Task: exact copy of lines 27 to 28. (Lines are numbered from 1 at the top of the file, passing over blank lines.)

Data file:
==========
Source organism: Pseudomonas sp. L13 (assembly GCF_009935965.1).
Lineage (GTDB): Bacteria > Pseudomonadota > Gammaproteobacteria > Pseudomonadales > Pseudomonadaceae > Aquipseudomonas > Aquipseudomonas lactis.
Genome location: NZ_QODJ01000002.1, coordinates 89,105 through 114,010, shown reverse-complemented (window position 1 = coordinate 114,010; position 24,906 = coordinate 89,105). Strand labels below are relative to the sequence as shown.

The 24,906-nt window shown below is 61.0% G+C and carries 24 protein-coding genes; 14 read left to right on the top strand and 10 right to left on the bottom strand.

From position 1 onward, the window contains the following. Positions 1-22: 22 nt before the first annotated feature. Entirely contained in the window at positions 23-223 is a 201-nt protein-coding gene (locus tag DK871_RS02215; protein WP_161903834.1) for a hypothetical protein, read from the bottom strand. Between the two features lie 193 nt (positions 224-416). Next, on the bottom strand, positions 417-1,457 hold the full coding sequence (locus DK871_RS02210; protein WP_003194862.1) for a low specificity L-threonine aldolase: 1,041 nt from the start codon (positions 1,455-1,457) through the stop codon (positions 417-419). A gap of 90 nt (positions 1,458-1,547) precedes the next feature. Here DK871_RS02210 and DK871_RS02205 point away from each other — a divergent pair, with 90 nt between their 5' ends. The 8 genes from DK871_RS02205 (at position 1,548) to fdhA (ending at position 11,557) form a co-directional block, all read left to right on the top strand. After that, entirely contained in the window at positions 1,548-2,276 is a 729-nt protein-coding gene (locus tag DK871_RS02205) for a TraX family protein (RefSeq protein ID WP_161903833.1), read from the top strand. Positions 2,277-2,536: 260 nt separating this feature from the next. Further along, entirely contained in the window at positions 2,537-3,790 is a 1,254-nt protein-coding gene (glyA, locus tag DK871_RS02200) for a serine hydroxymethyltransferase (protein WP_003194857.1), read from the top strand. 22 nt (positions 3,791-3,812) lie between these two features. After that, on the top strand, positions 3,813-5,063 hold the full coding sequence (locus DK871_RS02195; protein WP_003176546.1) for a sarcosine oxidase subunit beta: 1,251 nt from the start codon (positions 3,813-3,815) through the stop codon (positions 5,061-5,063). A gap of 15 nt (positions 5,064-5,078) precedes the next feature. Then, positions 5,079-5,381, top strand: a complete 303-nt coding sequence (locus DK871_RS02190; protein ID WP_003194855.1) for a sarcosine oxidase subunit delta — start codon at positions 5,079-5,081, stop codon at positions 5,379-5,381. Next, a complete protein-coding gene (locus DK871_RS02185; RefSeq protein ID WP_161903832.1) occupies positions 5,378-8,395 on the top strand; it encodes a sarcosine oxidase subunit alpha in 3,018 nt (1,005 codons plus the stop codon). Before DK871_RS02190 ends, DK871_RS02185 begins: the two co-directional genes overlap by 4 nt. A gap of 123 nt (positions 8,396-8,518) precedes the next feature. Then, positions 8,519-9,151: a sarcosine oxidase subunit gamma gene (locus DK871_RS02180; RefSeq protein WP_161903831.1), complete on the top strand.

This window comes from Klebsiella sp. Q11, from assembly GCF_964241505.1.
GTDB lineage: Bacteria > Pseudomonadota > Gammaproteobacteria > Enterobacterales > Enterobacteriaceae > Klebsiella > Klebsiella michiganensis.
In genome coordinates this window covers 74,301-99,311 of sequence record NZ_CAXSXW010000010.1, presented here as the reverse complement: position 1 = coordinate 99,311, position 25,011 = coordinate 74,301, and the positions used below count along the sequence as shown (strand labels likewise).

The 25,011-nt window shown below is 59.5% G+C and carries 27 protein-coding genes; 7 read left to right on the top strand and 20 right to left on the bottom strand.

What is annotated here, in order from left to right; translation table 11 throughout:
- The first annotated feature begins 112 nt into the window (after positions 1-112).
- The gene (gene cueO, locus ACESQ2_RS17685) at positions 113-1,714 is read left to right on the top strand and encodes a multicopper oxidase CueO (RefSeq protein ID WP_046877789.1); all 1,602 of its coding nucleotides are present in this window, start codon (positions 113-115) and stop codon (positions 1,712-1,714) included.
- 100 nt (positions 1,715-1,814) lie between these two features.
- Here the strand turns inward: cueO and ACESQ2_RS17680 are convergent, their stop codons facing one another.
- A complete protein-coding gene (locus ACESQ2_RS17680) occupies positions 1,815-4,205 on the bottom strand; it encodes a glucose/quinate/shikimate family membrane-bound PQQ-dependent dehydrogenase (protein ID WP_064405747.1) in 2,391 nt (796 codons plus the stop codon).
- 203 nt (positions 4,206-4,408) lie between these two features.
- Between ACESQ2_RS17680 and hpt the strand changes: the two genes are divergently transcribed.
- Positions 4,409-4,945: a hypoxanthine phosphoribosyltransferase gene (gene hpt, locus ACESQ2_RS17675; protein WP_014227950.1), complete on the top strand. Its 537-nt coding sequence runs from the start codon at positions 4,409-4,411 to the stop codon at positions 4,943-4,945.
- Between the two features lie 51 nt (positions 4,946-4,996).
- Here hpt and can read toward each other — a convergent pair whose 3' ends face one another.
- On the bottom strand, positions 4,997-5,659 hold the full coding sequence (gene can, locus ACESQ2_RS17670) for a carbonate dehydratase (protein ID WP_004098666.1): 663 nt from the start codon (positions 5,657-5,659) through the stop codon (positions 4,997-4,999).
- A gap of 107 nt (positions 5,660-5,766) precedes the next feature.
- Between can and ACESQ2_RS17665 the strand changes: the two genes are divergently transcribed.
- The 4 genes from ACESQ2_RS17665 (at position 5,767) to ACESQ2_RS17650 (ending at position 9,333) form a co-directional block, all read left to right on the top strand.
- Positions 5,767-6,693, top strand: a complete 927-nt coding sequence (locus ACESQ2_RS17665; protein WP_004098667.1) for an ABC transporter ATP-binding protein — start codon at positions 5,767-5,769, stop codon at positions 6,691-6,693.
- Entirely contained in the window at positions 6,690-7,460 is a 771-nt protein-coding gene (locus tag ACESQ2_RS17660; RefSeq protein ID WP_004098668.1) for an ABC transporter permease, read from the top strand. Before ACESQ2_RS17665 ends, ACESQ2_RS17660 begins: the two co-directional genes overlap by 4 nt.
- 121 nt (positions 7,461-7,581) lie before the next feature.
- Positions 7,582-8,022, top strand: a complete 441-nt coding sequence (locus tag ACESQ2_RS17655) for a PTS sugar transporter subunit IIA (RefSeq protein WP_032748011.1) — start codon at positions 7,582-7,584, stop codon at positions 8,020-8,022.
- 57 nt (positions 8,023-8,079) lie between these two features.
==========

- 121 nt (positions 7,461-7,581) lie before the next feature.
- Positions 7,582-8,022, top strand: a complete 441-nt coding sequence (locus tag ACESQ2_RS17655) for a PTS sugar transporter subunit IIA (RefSeq protein WP_032748011.1) — start codon at positions 7,582-7,584, stop codon at positions 8,020-8,022.